35mm SLR - why?
I've been thinking a lot about different formats, types of cameras etc lately, and I'm a little stumped on one. Perhaps some can chime in and give me their opinions? I get why one would shoot with large format, medium format, 35mm rangefinder, sub-mini etc. But what advantages, if any, would one choose to shoot a late-model full-featured film SLR over the d-word equivalent? Seems to me that using an EOS-1V or a Nikon F6 would be an "almost digital" experience, but fall short. I have a Nikon N90s that I rarely use.
I'm not asking for a D-versus-A discussion. I know better than that! I'm just asking: why, in a digital age, would a photographer specifically choose a modern film SLR camera such as those mentioned above?
(Bronica EC, Bronica ETR-s, Yashica Electro 35 GSN, Yashicaflex, Nikon N90s, Super Ricohflex, Toyo-View C etc etc etc)
The SLR digital experience is almost like shooting an SLR film camera but it falls short.
The main reason for me is that I don't care to spend 2K plus to get a camera that would equal (for many things) the 35 SLR I already own.
OTH mostly I use MF and LF.
If you're asking specifically about late-model, auto-everything, bells-and-whistles SLRs, I agree that they're more similar to DSLRs than different---the main difference is in the recording medium rather than the user experience.
More generally, I think the answer is just that some outstanding cameras have been made in the 35mm SLR format; no wonder considering its popularity. I find myself shooting my AE-1 a lot simply because it's an elegant camera in use, not because it's an SLR per se.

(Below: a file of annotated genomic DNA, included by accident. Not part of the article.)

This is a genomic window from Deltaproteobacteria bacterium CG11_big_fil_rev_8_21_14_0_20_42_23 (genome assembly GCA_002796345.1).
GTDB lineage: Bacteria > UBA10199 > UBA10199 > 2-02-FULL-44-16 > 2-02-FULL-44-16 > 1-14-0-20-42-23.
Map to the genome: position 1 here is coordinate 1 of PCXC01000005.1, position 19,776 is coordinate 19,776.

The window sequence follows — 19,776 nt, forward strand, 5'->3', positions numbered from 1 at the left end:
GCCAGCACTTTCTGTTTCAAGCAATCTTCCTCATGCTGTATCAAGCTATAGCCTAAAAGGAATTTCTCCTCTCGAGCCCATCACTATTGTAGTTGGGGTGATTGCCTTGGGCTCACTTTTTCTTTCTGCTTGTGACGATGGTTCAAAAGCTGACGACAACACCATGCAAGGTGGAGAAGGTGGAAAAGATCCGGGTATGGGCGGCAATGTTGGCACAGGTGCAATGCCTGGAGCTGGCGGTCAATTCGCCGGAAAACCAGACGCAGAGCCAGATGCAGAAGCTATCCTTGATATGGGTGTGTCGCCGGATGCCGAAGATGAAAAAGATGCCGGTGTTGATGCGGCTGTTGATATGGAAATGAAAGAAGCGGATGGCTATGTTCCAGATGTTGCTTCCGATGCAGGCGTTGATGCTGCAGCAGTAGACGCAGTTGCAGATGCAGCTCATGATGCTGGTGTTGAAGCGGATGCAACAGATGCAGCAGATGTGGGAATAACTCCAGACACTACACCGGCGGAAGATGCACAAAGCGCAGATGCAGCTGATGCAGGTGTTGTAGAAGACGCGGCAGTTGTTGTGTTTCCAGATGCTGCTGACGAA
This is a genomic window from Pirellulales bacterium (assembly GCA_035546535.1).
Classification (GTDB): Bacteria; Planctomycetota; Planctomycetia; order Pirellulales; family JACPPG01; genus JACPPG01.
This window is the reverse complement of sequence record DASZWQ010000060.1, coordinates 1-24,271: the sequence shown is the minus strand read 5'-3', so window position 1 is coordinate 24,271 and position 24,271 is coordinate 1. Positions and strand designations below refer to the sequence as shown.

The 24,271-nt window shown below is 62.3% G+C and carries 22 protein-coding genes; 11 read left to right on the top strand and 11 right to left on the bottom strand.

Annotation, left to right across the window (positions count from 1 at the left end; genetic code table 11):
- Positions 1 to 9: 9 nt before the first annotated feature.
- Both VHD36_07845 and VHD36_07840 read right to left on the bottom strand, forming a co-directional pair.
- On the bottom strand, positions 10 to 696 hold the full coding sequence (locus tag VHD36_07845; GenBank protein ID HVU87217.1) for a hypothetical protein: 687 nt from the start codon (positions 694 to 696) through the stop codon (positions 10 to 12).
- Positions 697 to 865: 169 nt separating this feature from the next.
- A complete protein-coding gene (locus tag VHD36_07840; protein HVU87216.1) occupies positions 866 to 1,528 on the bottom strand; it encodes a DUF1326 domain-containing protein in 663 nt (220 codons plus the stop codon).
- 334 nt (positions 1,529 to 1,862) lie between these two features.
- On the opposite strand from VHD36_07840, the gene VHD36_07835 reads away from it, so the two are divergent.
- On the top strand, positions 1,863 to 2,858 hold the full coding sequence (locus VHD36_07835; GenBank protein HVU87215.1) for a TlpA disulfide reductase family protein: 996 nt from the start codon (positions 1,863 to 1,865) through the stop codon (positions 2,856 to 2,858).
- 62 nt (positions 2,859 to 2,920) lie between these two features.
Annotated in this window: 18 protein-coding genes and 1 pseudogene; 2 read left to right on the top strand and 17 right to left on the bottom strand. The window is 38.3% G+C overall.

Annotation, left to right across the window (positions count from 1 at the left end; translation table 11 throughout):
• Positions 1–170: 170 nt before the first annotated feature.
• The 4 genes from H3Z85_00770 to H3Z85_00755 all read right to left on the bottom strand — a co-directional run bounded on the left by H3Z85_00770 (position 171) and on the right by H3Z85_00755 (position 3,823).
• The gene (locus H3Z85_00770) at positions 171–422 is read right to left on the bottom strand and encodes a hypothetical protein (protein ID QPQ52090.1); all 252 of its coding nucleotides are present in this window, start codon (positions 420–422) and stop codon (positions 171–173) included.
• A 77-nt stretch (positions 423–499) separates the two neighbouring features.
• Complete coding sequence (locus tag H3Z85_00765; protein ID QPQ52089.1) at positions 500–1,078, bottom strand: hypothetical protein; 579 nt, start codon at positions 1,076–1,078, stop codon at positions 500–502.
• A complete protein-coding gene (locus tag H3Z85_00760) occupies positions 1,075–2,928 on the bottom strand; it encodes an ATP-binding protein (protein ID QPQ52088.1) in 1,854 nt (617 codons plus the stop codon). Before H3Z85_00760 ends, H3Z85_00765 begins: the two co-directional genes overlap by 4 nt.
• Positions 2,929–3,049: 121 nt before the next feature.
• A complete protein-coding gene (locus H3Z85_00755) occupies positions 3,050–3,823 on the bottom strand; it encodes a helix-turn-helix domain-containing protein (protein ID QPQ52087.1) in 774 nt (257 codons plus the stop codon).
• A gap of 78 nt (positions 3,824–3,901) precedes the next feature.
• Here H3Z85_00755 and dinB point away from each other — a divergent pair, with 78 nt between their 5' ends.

1. It's much cheaper to buy.
2. Brighter, bigger viewfinders
3. Pleasure of using film.
4. No messing around on the computer.
maybe the reason why people buy them, is because they want one ?
( equipment is a distraction ... )
I think we've done this one to death. I'll say no more.
I love my Olympus OM-4T.
1. Bright viewfinder.
2. Manual focus (all I have to do is turn the Focusing Ring until the subject is in focus).
3. Affordable, high quality prime lenses.
4. Multi-Spot metering.
Most important: You cannot load Kodachrome into a DSLR.:o
1. My now 10-year-old F5 has superior autofocus speed and metering to any DSLR available under $3000. I've proved it shooting both on the same assignment.
2. Despite the dwindling availability of film types, film still gives us many more choices in terms of color rendition, dynamic range, and enlargeability of the image. In other words, D**** still has relatively narrow exposure latitude - much like the transparency films of the 60s and 70s.
3. Independence - I can go on the road for weeks with my manual Nikons and shoot every day without needing a battery or a power outlet to recharge.
Originally Posted by jnanian